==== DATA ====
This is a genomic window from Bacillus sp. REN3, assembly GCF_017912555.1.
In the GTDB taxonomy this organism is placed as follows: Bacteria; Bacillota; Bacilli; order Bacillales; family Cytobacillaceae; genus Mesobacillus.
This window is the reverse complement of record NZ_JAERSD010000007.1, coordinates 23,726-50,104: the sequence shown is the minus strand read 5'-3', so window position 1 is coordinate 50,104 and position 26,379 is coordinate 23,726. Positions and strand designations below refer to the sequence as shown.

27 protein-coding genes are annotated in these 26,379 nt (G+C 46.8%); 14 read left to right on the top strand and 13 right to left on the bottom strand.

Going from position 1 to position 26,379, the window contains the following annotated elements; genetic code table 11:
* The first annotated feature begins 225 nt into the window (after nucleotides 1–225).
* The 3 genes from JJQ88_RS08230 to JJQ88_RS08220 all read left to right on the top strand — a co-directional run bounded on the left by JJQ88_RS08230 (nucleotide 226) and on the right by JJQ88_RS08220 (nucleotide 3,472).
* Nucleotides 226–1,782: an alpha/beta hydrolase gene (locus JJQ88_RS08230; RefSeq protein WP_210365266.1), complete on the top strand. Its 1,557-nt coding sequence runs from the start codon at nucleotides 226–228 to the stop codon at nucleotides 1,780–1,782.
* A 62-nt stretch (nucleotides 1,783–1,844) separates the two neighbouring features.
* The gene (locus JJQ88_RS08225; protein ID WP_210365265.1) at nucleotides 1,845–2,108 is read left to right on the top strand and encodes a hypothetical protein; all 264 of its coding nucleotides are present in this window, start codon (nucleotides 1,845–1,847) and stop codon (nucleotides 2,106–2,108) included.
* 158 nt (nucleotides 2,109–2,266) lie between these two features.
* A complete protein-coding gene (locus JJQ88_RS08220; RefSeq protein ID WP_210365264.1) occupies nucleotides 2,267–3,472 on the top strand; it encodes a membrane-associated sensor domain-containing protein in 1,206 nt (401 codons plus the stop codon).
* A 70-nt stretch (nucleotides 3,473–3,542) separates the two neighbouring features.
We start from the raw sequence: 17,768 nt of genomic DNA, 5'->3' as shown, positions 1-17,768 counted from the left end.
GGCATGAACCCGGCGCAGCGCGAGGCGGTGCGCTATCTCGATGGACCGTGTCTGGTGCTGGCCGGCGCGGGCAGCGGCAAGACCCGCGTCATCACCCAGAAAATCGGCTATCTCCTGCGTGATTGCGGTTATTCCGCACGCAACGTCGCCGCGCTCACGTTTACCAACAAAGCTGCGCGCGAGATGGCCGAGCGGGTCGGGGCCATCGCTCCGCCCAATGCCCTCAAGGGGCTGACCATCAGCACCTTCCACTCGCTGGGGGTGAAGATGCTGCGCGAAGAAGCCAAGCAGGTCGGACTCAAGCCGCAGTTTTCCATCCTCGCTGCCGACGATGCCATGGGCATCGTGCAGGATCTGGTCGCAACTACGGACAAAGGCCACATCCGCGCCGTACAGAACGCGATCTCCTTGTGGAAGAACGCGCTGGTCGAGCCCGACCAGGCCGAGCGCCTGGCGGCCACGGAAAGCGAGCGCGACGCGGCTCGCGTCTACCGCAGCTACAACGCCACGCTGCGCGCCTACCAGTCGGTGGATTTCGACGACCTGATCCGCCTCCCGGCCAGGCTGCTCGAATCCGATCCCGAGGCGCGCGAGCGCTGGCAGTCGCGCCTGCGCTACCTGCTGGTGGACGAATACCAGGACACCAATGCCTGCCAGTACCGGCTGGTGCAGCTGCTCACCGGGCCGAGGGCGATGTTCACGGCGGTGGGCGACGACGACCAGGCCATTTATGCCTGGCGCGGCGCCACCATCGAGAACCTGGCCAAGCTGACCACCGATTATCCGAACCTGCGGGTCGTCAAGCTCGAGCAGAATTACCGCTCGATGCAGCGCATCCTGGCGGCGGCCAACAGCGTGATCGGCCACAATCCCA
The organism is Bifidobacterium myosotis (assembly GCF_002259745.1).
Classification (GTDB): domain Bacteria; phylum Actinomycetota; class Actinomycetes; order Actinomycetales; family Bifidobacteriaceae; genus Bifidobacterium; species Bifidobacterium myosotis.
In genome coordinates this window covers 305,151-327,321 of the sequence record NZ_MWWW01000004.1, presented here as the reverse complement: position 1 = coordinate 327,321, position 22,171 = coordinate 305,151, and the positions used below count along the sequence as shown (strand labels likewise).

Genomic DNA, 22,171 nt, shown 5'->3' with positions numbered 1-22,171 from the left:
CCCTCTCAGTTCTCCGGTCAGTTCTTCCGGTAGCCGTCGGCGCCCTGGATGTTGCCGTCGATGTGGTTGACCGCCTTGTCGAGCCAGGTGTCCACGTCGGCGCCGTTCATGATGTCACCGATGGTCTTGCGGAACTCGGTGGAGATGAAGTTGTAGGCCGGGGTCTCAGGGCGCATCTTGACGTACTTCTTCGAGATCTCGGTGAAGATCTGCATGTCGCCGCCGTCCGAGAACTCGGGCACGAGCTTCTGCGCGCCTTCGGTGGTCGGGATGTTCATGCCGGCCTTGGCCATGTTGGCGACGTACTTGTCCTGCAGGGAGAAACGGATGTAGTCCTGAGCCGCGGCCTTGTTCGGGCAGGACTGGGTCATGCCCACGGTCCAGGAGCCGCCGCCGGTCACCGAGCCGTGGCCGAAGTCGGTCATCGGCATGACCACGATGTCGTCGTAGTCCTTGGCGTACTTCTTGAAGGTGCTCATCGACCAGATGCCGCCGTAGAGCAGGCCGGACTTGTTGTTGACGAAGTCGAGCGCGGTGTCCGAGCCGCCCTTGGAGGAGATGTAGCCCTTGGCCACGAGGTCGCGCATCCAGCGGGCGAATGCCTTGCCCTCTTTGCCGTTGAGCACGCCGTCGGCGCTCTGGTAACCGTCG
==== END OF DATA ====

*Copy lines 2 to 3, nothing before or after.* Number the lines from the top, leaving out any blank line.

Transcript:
In the GTDB taxonomy this organism is placed as follows: Bacteria; Bacillota; Bacilli; order Bacillales; family Cytobacillaceae; genus Mesobacillus.
This window is the reverse complement of record NZ_JAERSD010000007.1, coordinates 23,726-50,104: the sequence shown is the minus strand read 5'-3', so window position 1 is coordinate 50,104 and position 26,379 is coordinate 23,726. Positions and strand designations below refer to the sequence as shown.